- Portal:Mathematics/Did you know/12: ...that the largest known prime number is nearly 25 million digits long?
- Portal:Mathematics/Did you know/13: ...that the set of rational numbers is equal in size to the set of integers; that is, they can be put in one-to-one correspondence?
- Portal:Mathematics/Did you know/14: ...that there are precisely six convex regular polytopes in four dimensions? These are analogs of the five Platonic solids known to the ancient Greeks.
- Portal:Mathematics/Did you know/15: ...that it is unknown whether π and e are algebraically independent?
- Portal:Mathematics/Did you know/16: ...that a nonconvex polygon with three convex vertices is called a pseudotriangle?
- Portal:Mathematics/Did you know/17: ...that it is possible for a three-dimensional figure to have a finite volume but infinite surface area, such as Gabriel's Horn?
- Portal:Mathematics/Did you know/18: ... that as the dimension of a hypersphere tends to infinity, its " volume" (content) tends to 0?
- Portal:Mathematics/Did you know/19: ...that the primality of a number can be determined using only a single division using Wilson's Theorem?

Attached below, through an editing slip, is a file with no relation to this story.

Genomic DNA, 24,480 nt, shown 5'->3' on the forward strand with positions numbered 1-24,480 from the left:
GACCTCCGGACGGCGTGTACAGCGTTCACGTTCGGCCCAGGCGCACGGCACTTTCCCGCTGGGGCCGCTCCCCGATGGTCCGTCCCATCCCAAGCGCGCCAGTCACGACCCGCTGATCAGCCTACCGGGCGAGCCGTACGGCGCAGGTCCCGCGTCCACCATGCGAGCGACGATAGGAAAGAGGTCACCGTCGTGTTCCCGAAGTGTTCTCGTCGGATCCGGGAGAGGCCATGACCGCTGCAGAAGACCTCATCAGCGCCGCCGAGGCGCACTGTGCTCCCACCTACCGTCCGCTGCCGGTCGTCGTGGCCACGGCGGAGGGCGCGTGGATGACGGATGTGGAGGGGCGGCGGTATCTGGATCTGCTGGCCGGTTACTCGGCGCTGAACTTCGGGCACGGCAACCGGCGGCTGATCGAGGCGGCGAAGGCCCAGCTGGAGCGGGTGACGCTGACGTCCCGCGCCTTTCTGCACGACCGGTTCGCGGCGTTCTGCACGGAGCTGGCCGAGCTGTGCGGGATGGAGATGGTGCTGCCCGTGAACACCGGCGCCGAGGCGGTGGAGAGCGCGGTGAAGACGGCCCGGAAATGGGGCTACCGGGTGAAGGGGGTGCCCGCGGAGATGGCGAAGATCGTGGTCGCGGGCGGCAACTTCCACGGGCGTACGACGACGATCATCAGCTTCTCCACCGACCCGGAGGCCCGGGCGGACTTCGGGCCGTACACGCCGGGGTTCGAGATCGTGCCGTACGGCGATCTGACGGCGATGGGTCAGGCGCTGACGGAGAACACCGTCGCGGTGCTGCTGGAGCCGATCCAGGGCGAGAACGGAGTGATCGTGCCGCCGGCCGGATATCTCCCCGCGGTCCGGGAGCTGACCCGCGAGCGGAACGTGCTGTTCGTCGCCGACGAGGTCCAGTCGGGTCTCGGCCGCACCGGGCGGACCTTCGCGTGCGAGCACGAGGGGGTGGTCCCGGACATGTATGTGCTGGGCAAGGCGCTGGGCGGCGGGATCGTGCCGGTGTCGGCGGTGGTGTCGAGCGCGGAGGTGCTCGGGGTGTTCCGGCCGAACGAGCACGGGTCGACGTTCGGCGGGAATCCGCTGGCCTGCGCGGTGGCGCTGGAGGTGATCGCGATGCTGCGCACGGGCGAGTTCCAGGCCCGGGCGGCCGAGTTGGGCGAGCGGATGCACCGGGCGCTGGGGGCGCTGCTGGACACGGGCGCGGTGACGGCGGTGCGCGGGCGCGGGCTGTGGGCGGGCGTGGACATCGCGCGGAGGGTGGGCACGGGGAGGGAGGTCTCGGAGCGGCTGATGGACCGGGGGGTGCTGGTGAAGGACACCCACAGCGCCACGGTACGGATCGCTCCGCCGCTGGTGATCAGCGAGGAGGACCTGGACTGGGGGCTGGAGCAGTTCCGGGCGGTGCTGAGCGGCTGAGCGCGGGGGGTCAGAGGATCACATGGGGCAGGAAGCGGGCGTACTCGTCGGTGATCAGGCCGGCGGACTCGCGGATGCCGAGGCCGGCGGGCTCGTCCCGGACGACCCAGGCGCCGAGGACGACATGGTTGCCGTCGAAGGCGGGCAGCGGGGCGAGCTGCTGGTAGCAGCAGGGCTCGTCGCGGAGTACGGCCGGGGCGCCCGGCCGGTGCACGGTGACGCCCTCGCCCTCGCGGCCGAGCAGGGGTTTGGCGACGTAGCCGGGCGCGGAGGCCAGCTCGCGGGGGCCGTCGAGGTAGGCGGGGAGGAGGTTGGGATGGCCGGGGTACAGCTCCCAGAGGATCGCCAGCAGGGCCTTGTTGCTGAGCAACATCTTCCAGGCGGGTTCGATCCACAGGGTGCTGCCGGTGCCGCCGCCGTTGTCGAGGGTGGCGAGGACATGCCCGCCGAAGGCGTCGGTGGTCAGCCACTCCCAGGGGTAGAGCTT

- Portal:Mathematics/Did you know/20: ...that the line separating the numerator and denominator of a fraction is called a solidus if written as a diagonal line or a vinculum if written as a horizontal line?
- Portal:Mathematics/Did you know/21: ...that a monkey hitting keys at random on a typewriter keyboard for an infinite amount of time will almost surely type the complete works of William Shakespeare?
- Portal:Mathematics/Did you know/22: ... that there are 115,200 solutions to the ménage problem of permuting six female-male couples at a twelve-person table so that men and women alternate and are seated away from their partners?